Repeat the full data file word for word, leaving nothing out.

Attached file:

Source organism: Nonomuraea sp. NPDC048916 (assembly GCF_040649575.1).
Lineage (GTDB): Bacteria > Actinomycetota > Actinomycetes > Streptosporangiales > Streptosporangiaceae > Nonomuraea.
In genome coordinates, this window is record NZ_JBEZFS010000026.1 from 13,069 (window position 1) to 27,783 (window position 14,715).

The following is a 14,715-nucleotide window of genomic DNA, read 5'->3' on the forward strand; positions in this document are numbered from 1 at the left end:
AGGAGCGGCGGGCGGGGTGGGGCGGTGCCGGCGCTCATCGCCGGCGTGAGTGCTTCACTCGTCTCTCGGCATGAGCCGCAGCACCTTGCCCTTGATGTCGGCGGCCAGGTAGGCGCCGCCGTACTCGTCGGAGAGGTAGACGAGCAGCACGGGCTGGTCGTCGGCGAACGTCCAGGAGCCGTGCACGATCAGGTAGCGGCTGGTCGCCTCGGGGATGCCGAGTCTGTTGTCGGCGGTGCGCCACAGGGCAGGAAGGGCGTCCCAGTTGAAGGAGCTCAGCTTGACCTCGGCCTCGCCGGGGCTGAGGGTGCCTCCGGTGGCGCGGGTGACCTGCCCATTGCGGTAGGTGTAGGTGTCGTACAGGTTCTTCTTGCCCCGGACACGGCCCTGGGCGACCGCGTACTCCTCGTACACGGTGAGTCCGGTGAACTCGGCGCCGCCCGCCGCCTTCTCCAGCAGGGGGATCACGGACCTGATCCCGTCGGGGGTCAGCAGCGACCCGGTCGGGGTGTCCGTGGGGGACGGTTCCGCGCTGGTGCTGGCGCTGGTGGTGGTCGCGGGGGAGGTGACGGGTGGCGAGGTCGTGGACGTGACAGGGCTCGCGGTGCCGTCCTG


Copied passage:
Source organism: Nonomuraea sp. NPDC048916 (assembly GCF_040649575.1).
Lineage (GTDB): Bacteria > Actinomycetota > Actinomycetes > Streptosporangiales > Streptosporangiaceae > Nonomuraea.
In genome coordinates, this window is record NZ_JBEZFS010000026.1 from 13,069 (window position 1) to 27,783 (window position 14,715).

The following is a 14,715-nucleotide window of genomic DNA, read 5'->3' on the forward strand; positions in this document are numbered from 1 at the left end:
AGGAGCGGCGGGCGGGGTGGGGCGGTGCCGGCGCTCATCGCCGGCGTGAGTGCTTCACTCGTCTCTCGGCATGAGCCGCAGCACCTTGCCCTTGATGTCGGCGGCCAGGTAGGCGCCGCCGTACTCGTCGGAGAGGTAGACGAGCAGCACGGGCTGGTCGTCGGCGAACGTCCAGGAGCCGTGCACGATCAGGTAGCGGCTGGTCGCCTCGGGGATGCCGAGTCTGTTGTCGGCGGTGCGCCACAGGGCAGGAAGGGCGTCCCAGTTGAAGGAGCTCAGCTTGACCTCGGCCTCGCCGGGGCTGAGGGTGCCTCCGGTGGCGCGGGTGACCTGCCCATTGCGGTAGGTGTAGGTGTCGTACAGGTTCTTCTTGCCCCGGACACGGCCCTGGGCGACCGCGTACTCCTCGTACACGGTGAGTCCGGTGAACTCGGCGCCGCCCGCCGCCTTCTCCAGCAGGGGGATCACGGACCTGATCCCGTCGGGGGTCAGCAGCGACCCGGTCGGGGTGTCCGTGGGGGACGGTTCCGCGCTGGTGCTGGCGCTGGTGGTGGTCGCGGGGGAGGTGACGGGTGGCGAGGTCGTGGACGTGACAGGGCTCGCGGTGCCGTCCTG